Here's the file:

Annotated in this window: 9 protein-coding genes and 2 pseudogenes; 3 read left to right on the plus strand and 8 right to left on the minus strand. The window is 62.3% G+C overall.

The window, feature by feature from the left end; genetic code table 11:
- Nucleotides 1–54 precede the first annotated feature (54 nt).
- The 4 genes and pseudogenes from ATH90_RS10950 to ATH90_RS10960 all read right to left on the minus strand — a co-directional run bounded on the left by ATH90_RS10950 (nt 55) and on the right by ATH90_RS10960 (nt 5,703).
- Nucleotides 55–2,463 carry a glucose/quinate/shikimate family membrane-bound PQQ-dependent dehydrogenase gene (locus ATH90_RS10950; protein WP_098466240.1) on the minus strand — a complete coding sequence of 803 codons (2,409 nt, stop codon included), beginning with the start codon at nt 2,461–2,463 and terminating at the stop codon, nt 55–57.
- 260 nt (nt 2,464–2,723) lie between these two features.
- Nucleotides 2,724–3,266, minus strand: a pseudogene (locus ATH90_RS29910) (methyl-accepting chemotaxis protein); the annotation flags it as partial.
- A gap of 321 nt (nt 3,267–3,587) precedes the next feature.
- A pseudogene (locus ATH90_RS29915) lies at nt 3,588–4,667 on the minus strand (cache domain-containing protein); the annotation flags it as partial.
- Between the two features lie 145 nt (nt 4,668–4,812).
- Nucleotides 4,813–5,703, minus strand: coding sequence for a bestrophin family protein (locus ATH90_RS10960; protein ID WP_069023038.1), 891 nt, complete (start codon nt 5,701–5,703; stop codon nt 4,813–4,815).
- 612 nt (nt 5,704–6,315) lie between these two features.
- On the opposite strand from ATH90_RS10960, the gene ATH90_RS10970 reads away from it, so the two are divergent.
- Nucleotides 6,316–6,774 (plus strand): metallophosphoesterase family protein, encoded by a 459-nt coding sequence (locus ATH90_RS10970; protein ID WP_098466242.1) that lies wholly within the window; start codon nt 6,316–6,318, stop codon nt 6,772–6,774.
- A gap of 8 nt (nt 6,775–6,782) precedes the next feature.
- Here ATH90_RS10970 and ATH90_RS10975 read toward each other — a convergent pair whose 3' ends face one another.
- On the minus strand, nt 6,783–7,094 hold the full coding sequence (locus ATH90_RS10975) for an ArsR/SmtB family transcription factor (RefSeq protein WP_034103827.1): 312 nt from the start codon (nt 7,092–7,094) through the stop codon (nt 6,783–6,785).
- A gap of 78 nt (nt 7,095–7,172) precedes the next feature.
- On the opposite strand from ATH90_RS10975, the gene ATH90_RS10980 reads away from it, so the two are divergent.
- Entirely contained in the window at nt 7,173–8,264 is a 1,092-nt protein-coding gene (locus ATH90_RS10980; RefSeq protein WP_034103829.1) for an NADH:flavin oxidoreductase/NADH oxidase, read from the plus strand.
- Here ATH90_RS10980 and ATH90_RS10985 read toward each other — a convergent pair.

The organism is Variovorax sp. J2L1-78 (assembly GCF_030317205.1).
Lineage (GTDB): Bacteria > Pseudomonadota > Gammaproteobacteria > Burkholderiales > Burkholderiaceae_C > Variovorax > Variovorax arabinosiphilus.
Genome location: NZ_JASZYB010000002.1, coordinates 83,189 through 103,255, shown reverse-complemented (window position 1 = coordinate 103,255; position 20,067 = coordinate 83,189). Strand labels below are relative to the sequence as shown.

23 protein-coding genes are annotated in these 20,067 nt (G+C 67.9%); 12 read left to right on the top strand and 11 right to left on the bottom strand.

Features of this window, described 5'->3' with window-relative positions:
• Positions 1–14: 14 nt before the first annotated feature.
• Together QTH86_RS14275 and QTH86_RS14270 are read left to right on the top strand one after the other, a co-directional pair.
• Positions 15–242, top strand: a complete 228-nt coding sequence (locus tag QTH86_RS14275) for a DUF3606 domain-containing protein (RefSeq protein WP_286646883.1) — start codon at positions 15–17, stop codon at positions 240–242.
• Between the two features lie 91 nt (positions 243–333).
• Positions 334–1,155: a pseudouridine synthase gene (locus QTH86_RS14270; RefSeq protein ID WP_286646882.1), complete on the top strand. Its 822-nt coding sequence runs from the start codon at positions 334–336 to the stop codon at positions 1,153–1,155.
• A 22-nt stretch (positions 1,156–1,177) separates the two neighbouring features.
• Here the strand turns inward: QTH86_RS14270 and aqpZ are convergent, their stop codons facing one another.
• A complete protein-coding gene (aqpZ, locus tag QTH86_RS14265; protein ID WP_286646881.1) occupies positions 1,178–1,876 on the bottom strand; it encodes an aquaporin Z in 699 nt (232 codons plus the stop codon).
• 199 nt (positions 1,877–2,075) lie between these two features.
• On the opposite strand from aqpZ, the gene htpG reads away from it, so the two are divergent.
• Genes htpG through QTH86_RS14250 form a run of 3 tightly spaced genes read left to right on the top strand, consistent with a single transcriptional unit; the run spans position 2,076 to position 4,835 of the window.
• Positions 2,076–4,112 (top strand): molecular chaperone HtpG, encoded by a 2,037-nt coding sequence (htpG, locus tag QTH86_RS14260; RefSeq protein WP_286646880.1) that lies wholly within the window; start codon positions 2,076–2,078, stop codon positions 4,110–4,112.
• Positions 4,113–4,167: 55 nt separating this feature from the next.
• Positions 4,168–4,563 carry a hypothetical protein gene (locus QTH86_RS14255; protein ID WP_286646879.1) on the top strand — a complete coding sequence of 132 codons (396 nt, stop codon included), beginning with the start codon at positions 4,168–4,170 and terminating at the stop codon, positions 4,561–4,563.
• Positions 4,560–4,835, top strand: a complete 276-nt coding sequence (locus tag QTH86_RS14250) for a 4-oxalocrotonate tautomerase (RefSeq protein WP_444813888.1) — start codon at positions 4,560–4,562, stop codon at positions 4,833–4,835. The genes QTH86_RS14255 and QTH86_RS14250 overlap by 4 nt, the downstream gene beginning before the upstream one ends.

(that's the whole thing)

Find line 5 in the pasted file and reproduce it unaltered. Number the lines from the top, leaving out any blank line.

- Nucleotides 55–2,463 carry a glucose/quinate/shikimate family membrane-bound PQQ-dependent dehydrogenase gene (locus ATH90_RS10950; protein WP_098466240.1) on the minus strand — a complete coding sequence of 803 codons (2,409 nt, stop codon included), beginning with the start codon at nt 2,461–2,463 and terminating at the stop codon, nt 55–57.